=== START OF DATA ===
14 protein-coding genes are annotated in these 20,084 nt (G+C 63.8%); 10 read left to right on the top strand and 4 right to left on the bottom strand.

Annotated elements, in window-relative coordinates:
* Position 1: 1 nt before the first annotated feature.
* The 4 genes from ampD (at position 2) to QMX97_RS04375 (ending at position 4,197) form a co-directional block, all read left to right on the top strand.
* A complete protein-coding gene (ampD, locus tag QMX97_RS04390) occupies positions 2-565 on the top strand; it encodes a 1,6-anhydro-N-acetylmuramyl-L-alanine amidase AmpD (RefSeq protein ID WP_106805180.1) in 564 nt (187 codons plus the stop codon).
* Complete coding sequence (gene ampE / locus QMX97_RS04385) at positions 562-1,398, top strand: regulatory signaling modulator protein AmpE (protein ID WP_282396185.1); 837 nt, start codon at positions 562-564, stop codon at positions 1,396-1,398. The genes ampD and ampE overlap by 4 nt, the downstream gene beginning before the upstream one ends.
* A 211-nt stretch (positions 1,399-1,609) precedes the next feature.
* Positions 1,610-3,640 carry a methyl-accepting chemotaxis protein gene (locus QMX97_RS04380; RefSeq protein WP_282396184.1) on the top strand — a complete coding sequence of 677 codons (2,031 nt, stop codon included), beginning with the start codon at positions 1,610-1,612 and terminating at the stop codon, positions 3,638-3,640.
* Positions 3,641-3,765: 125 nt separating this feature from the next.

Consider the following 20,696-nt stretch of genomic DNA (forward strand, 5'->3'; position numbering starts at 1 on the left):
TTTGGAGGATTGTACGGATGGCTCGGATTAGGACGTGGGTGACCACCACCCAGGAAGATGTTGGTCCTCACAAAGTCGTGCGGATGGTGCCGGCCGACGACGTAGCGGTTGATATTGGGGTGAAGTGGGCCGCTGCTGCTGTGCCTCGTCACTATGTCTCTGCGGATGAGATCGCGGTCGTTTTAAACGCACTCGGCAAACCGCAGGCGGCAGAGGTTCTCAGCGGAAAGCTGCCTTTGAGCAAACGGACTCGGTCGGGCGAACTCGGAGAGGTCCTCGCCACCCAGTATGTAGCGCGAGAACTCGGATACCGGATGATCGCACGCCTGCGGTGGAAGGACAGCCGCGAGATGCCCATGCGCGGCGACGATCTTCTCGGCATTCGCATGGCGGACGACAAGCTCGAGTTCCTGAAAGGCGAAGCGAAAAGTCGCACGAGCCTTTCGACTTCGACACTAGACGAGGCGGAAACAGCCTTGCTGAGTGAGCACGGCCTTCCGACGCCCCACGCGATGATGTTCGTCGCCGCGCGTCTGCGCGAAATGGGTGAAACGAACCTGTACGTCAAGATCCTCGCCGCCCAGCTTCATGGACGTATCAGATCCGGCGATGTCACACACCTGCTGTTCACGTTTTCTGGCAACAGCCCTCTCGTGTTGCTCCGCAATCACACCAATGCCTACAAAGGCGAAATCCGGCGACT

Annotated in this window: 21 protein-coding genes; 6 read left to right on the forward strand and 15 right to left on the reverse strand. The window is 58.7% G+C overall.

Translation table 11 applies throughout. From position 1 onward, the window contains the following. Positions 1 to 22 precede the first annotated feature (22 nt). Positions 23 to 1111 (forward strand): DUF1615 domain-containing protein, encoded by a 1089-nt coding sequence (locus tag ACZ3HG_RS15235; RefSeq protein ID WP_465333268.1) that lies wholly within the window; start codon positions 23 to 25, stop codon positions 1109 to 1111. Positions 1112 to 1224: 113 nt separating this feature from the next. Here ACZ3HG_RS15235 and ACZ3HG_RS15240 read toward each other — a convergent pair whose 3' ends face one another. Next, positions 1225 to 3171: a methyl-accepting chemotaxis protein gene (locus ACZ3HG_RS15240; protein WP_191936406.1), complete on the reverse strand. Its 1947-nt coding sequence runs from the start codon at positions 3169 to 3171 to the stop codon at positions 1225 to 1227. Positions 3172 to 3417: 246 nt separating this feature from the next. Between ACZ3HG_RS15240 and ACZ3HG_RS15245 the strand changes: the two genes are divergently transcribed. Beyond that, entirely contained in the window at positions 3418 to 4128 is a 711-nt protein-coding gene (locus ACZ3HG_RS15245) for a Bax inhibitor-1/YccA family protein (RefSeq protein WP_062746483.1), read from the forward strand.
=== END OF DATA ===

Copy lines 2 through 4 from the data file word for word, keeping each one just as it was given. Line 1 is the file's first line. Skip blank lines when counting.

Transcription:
Annotated elements, in window-relative coordinates:
* Position 1: 1 nt before the first annotated feature.
* The 4 genes from ampD (at position 2) to QMX97_RS04375 (ending at position 4,197) form a co-directional block, all read left to right on the top strand.